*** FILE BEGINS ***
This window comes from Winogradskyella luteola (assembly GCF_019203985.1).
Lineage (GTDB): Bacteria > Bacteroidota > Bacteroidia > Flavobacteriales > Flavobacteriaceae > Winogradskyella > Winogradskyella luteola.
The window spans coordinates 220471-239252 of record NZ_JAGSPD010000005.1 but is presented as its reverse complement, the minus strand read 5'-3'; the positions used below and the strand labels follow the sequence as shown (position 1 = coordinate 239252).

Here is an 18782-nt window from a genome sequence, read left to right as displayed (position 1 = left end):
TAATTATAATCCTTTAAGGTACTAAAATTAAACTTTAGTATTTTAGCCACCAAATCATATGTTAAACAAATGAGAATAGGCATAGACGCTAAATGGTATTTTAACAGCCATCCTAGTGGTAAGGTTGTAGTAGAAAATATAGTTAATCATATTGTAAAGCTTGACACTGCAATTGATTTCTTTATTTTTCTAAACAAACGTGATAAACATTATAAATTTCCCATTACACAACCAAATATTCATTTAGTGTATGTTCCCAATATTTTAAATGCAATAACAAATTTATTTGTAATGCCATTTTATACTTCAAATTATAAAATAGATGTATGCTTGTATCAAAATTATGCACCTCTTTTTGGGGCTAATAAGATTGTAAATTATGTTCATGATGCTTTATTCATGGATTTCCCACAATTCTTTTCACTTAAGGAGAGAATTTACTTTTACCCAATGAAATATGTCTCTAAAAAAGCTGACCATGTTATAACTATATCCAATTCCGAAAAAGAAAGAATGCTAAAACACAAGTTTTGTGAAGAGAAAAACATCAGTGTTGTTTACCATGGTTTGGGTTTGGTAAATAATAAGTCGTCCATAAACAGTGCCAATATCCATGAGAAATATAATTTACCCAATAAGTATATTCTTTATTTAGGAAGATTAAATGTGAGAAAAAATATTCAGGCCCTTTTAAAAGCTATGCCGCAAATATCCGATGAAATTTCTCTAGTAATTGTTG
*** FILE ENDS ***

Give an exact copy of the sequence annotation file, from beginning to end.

This window comes from Winogradskyella luteola (assembly GCF_019203985.1).
Lineage (GTDB): Bacteria > Bacteroidota > Bacteroidia > Flavobacteriales > Flavobacteriaceae > Winogradskyella > Winogradskyella luteola.
The window spans coordinates 220471-239252 of record NZ_JAGSPD010000005.1 but is presented as its reverse complement, the minus strand read 5'-3'; the positions used below and the strand labels follow the sequence as shown (position 1 = coordinate 239252).

Here is an 18782-nt window from a genome sequence, read left to right as displayed (position 1 = left end):
TAATTATAATCCTTTAAGGTACTAAAATTAAACTTTAGTATTTTAGCCACCAAATCATATGTTAAACAAATGAGAATAGGCATAGACGCTAAATGGTATTTTAACAGCCATCCTAGTGGTAAGGTTGTAGTAGAAAATATAGTTAATCATATTGTAAAGCTTGACACTGCAATTGATTTCTTTATTTTTCTAAACAAACGTGATAAACATTATAAATTTCCCATTACACAACCAAATATTCATTTAGTGTATGTTCCCAATATTTTAAATGCAATAACAAATTTATTTGTAATGCCATTTTATACTTCAAATTATAAAATAGATGTATGCTTGTATCAAAATTATGCACCTCTTTTTGGGGCTAATAAGATTGTAAATTATGTTCATGATGCTTTATTCATGGATTTCCCACAATTCTTTTCACTTAAGGAGAGAATTTACTTTTACCCAATGAAATATGTCTCTAAAAAAGCTGACCATGTTATAACTATATCCAATTCCGAAAAAGAAAGAATGCTAAAACACAAGTTTTGTGAAGAGAAAAACATCAGTGTTGTTTACCATGGTTTGGGTTTGGTAAATAATAAGTCGTCCATAAACAGTGCCAATATCCATGAGAAATATAATTTACCCAATAAGTATATTCTTTATTTAGGAAGATTAAATGTGAGAAAAAATATTCAGGCCCTTTTAAAAGCTATGCCGCAAATATCCGATGAAATTTCTCTAGTAATTGTTG